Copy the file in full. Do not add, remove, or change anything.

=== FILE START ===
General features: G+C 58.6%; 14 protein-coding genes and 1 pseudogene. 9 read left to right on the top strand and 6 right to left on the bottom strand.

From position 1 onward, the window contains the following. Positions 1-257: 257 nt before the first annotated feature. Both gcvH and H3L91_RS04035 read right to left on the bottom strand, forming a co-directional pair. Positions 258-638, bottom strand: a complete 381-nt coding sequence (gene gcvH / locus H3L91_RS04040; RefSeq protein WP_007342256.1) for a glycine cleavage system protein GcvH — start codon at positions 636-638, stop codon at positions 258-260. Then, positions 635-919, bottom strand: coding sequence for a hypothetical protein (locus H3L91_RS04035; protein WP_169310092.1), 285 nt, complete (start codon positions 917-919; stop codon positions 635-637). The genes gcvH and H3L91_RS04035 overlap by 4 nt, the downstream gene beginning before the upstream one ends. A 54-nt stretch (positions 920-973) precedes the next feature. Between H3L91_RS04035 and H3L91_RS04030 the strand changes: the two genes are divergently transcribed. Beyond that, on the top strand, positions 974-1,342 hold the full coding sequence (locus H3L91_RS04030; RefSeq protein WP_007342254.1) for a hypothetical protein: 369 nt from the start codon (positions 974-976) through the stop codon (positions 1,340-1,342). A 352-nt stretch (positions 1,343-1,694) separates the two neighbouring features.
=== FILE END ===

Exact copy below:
General features: G+C 58.6%; 14 protein-coding genes and 1 pseudogene. 9 read left to right on the top strand and 6 right to left on the bottom strand.

From position 1 onward, the window contains the following. Positions 1-257: 257 nt before the first annotated feature. Both gcvH and H3L91_RS04035 read right to left on the bottom strand, forming a co-directional pair. Positions 258-638, bottom strand: a complete 381-nt coding sequence (gene gcvH / locus H3L91_RS04040; RefSeq protein WP_007342256.1) for a glycine cleavage system protein GcvH — start codon at positions 636-638, stop codon at positions 258-260. Then, positions 635-919, bottom strand: coding sequence for a hypothetical protein (locus H3L91_RS04035; protein WP_169310092.1), 285 nt, complete (start codon positions 917-919; stop codon positions 635-637). The genes gcvH and H3L91_RS04035 overlap by 4 nt, the downstream gene beginning before the upstream one ends. A 54-nt stretch (positions 920-973) precedes the next feature. Between H3L91_RS04035 and H3L91_RS04030 the strand changes: the two genes are divergently transcribed. Beyond that, on the top strand, positions 974-1,342 hold the full coding sequence (locus H3L91_RS04030; RefSeq protein WP_007342254.1) for a hypothetical protein: 369 nt from the start codon (positions 974-976) through the stop codon (positions 1,340-1,342). A 352-nt stretch (positions 1,343-1,694) separates the two neighbouring features.